The moving assembly 14 consists of two parts. It has an anvil 39 fastened to a base 40. The ferrule 5 has, like the ferrule 2, a ferrule-carrier 44. The ferrule-carrier 44 is mounted for preparation purposes in a tube with the washer 18. To this end, the tube 45 has two bearings: a rabbet 46 for supporting the washer 18 and an abutment 47 for bearing the ferrule-carrier. The abutment 47 is used both as a bearing to keep the ferrule-carrier inside the tube 45 and as a support for the tube 45 in a bore formed to this end in the body 6 to accommodate the assembly. The rabbet 46 is preferably formed by the presence of the base 40, which makes the assembly easier.
The assembling operation is as follows. The ferrule 5, the ferrule-carrier 44 and the optical fiber 11 are assembled, at the factory, with a second blade ring 48 and the washer 18 inside a tube 45. Then the tube 45 is inserted by its end into the bore 9. The abutment 47 limits the displacement thereof on one side. The second blade ring 48 is of the same type as the ring 29. It allows to lock the ferrule-carrier 44 in position in the tube 45. The base 40 makes the assembling operations easier. In practice, the complementary connector 4 may be first assembled and the ferrule 5 may be introduced therein after this assembling operation. The body 6 has in turn a sleeve 49 in the cavity 9. The sleeve 49 is slit and provides the alignment of the ferrules 2 and 5. This sleeve is mounted in a floating manner in the body 6, to ensure floatability of the optical contacts, thereby assisting the possible realignment of the ferrules 2 and 5.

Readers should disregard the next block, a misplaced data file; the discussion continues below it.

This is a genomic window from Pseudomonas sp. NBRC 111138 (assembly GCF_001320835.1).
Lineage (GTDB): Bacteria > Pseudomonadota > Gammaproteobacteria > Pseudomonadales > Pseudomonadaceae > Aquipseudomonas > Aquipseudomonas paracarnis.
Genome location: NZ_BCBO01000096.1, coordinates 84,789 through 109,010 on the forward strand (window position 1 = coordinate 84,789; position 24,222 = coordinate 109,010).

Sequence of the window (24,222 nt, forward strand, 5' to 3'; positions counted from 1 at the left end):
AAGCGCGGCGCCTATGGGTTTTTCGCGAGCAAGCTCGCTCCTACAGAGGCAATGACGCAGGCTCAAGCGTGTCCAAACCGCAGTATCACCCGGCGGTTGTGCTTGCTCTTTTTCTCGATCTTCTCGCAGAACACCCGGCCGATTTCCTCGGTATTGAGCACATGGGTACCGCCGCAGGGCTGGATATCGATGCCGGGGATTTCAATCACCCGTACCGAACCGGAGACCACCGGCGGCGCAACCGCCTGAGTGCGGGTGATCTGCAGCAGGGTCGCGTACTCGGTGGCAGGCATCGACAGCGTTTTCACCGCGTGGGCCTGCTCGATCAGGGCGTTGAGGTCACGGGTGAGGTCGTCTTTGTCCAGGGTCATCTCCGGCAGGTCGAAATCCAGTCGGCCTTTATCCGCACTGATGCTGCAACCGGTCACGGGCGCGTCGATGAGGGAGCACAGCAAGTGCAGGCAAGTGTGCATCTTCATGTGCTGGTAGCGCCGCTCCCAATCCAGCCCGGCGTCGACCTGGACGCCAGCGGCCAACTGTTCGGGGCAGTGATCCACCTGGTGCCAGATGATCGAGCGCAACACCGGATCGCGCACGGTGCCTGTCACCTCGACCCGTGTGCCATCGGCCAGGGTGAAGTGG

Besides the considerable size reduction of the connector assembly, consisting of a connector and of a complementary connector (plug and socket), a further important advantage is obtained in using identical male and female contacts, thereby allowing to wire and assemble the system more easily.